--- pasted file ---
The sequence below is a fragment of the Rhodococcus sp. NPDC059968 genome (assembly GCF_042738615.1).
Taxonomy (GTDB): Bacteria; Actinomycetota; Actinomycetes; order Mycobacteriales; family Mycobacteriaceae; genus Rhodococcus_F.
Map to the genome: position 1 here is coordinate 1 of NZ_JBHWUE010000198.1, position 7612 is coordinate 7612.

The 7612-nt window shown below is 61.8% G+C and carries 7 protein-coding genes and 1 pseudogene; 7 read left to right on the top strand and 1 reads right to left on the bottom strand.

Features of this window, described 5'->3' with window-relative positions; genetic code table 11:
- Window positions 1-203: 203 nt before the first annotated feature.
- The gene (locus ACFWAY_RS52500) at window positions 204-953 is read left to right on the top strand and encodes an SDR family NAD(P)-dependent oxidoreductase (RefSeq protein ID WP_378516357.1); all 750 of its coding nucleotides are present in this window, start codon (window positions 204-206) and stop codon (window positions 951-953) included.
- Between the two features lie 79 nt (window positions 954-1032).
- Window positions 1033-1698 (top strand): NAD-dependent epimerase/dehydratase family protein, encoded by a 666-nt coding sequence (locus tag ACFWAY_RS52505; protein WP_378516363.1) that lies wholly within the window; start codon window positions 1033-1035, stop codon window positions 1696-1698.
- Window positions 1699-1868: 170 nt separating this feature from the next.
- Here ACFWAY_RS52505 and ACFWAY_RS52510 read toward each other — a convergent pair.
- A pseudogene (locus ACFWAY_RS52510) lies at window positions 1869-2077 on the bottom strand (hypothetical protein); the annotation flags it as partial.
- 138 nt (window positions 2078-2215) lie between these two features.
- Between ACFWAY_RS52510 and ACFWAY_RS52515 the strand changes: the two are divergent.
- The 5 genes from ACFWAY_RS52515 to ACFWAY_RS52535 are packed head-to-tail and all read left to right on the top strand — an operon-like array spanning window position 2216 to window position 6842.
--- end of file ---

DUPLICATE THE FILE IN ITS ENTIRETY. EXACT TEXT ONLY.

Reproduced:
The sequence below is a fragment of the Rhodococcus sp. NPDC059968 genome (assembly GCF_042738615.1).
Taxonomy (GTDB): Bacteria; Actinomycetota; Actinomycetes; order Mycobacteriales; family Mycobacteriaceae; genus Rhodococcus_F.
Map to the genome: position 1 here is coordinate 1 of NZ_JBHWUE010000198.1, position 7612 is coordinate 7612.

The 7612-nt window shown below is 61.8% G+C and carries 7 protein-coding genes and 1 pseudogene; 7 read left to right on the top strand and 1 reads right to left on the bottom strand.

Features of this window, described 5'->3' with window-relative positions; genetic code table 11:
- Window positions 1-203: 203 nt before the first annotated feature.
- The gene (locus ACFWAY_RS52500) at window positions 204-953 is read left to right on the top strand and encodes an SDR family NAD(P)-dependent oxidoreductase (RefSeq protein ID WP_378516357.1); all 750 of its coding nucleotides are present in this window, start codon (window positions 204-206) and stop codon (window positions 951-953) included.
- Between the two features lie 79 nt (window positions 954-1032).
- Window positions 1033-1698 (top strand): NAD-dependent epimerase/dehydratase family protein, encoded by a 666-nt coding sequence (locus tag ACFWAY_RS52505; protein WP_378516363.1) that lies wholly within the window; start codon window positions 1033-1035, stop codon window positions 1696-1698.
- Window positions 1699-1868: 170 nt separating this feature from the next.
- Here ACFWAY_RS52505 and ACFWAY_RS52510 read toward each other — a convergent pair.
- A pseudogene (locus ACFWAY_RS52510) lies at window positions 1869-2077 on the bottom strand (hypothetical protein); the annotation flags it as partial.
- 138 nt (window positions 2078-2215) lie between these two features.
- Between ACFWAY_RS52510 and ACFWAY_RS52515 the strand changes: the two are divergent.
- The 5 genes from ACFWAY_RS52515 to ACFWAY_RS52535 are packed head-to-tail and all read left to right on the top strand — an operon-like array spanning window position 2216 to window position 6842.